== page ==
Resource title

Training and Union Wages

Resource image

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Resource description

This paper tests the hypothesis that unions, through imposing wage floors that lead to wage compression, increase on-the-job training. Our analysis focuses on Germany which provides an interesting context to test this hypothesis, due to its large scale apprenticeship programme and its collective bargaining system that is based on voluntary union recognition. To guide the empirical analysis, we first develop a model of firm-financed training. A novel feature of our model is that a unionised and non-unionised sector coexist, and only unionized firms are bound by union wages. The model creates a rich set of empirical implications regarding apprenticeship training, layoffs, wage cuts, and wage compression in unionized and nonunionised firms. Our empirical analysis is based on firm panel data matched with administrative employee data, and provides strong support for our model. Our main results are that unionisation increases training, and that wage floors and wage compression play a more important role in unionised than in non-unionised firms.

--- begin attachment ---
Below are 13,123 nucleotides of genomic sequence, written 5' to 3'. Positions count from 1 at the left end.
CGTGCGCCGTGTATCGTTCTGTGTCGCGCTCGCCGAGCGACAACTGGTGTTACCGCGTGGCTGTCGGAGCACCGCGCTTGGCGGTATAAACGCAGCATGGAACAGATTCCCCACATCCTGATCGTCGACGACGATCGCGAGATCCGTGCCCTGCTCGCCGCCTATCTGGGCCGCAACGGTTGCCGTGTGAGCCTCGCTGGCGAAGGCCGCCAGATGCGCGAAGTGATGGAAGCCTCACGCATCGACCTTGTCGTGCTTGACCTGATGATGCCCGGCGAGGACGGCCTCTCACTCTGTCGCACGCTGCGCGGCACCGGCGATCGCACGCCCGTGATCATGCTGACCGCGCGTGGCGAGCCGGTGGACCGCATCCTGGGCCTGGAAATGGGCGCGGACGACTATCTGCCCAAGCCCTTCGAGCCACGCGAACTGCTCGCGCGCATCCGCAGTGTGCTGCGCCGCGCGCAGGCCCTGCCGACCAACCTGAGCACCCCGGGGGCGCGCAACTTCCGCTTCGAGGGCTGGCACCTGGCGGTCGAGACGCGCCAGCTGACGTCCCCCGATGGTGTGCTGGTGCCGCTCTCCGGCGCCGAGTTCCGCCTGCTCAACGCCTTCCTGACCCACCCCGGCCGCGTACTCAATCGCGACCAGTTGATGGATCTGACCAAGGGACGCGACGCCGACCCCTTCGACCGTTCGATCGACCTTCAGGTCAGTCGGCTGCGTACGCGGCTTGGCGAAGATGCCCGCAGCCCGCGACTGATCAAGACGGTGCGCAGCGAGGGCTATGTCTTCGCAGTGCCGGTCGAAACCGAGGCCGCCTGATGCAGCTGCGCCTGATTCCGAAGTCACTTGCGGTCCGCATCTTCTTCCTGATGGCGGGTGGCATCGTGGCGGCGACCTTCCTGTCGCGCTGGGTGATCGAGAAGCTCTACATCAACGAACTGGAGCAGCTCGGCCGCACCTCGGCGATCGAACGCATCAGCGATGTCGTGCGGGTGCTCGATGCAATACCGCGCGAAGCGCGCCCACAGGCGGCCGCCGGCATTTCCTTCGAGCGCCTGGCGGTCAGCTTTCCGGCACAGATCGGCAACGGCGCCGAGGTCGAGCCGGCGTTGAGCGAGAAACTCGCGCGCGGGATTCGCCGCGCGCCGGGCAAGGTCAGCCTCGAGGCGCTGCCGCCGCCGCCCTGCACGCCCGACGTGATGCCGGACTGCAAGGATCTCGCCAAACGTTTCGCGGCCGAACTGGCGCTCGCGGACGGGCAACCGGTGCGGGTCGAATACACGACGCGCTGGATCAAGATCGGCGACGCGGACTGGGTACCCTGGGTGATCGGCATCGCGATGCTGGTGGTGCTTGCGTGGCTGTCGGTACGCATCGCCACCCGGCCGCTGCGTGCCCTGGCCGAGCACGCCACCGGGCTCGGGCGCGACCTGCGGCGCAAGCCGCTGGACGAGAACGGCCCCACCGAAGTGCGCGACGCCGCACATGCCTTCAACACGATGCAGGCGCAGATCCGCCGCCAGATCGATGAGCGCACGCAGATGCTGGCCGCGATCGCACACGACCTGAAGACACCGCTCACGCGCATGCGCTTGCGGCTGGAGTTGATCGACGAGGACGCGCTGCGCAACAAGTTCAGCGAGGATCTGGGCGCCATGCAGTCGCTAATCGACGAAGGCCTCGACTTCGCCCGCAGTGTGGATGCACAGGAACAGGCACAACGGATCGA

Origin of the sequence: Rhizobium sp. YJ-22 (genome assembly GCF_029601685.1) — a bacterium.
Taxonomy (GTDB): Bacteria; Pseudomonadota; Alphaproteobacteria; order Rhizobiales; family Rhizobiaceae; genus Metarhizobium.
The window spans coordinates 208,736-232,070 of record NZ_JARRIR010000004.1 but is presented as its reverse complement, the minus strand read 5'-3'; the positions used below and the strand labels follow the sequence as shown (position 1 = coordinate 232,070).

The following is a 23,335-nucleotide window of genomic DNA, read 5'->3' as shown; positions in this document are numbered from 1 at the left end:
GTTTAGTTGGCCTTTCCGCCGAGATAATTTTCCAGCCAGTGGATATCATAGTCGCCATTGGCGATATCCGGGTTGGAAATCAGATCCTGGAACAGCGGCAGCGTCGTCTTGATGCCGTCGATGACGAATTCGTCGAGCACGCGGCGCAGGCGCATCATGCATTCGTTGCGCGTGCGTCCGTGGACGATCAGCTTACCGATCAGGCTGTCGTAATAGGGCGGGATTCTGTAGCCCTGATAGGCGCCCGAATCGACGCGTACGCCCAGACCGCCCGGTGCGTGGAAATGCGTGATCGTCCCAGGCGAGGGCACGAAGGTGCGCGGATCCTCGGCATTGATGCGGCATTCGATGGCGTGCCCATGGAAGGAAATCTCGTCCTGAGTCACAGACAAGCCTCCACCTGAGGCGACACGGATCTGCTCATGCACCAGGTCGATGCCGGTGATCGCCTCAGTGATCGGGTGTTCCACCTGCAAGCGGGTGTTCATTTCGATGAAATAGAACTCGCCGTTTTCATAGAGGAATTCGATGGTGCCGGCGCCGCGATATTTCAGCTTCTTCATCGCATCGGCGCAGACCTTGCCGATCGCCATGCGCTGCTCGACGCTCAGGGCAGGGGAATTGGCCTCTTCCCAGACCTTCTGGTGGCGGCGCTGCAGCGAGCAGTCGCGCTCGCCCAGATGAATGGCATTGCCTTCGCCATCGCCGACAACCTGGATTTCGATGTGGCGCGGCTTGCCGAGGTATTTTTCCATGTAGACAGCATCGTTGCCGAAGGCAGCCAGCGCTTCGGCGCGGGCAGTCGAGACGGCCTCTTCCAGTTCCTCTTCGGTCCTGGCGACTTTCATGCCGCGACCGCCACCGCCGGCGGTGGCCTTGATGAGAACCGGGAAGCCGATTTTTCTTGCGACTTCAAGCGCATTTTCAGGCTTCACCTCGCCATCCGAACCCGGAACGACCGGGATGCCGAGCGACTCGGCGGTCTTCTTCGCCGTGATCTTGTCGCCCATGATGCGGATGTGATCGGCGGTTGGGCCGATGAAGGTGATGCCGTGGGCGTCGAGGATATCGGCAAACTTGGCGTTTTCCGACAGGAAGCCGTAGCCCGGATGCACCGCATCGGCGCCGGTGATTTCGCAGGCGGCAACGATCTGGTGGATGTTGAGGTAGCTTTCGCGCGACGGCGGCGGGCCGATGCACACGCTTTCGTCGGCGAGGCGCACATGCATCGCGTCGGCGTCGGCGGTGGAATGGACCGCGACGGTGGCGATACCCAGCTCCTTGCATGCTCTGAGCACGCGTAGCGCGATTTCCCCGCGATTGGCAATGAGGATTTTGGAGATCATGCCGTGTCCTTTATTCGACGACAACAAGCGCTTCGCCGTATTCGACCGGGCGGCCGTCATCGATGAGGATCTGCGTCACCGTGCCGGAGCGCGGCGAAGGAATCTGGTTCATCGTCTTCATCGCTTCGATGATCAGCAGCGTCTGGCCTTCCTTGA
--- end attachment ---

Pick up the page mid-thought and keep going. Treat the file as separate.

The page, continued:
Resource author

Christian Dustmann, Uta Schönberg

Resource publisher

Resource publish date

Resource language

eng

Resource content type

text/html

Resource resource URL

http://hdl.handle.net/10419/20733

Resource license

Adapt according to the presented license agreement and reference the original author.